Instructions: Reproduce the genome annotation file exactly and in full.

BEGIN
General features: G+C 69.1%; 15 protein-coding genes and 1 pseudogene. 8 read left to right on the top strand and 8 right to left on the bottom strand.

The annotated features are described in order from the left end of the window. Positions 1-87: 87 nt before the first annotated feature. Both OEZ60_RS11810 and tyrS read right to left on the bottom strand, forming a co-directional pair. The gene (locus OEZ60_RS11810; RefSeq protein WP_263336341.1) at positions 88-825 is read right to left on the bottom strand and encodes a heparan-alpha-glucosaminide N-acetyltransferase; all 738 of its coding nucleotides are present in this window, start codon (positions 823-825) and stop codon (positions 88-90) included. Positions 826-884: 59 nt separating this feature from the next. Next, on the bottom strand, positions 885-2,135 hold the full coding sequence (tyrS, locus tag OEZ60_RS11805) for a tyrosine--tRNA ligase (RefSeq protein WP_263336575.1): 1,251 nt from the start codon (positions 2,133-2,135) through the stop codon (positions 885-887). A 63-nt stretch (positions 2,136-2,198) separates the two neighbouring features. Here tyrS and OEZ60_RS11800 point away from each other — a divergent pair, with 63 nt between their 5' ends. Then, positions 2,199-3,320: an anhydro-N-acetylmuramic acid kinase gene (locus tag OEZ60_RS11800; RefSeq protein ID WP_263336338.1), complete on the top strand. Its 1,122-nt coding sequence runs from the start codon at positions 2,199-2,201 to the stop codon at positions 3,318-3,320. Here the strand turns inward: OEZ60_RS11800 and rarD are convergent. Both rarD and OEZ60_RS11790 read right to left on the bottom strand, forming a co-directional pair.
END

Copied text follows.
General features: G+C 69.1%; 15 protein-coding genes and 1 pseudogene. 8 read left to right on the top strand and 8 right to left on the bottom strand.

The annotated features are described in order from the left end of the window. Positions 1-87: 87 nt before the first annotated feature. Both OEZ60_RS11810 and tyrS read right to left on the bottom strand, forming a co-directional pair. The gene (locus OEZ60_RS11810; RefSeq protein WP_263336341.1) at positions 88-825 is read right to left on the bottom strand and encodes a heparan-alpha-glucosaminide N-acetyltransferase; all 738 of its coding nucleotides are present in this window, start codon (positions 823-825) and stop codon (positions 88-90) included. Positions 826-884: 59 nt separating this feature from the next. Next, on the bottom strand, positions 885-2,135 hold the full coding sequence (tyrS, locus tag OEZ60_RS11805) for a tyrosine--tRNA ligase (RefSeq protein WP_263336575.1): 1,251 nt from the start codon (positions 2,133-2,135) through the stop codon (positions 885-887). A 63-nt stretch (positions 2,136-2,198) separates the two neighbouring features. Here tyrS and OEZ60_RS11800 point away from each other — a divergent pair, with 63 nt between their 5' ends. Then, positions 2,199-3,320: an anhydro-N-acetylmuramic acid kinase gene (locus tag OEZ60_RS11800; RefSeq protein ID WP_263336338.1), complete on the top strand. Its 1,122-nt coding sequence runs from the start codon at positions 2,199-2,201 to the stop codon at positions 3,318-3,320. Here the strand turns inward: OEZ60_RS11800 and rarD are convergent. Both rarD and OEZ60_RS11790 read right to left on the bottom strand, forming a co-directional pair.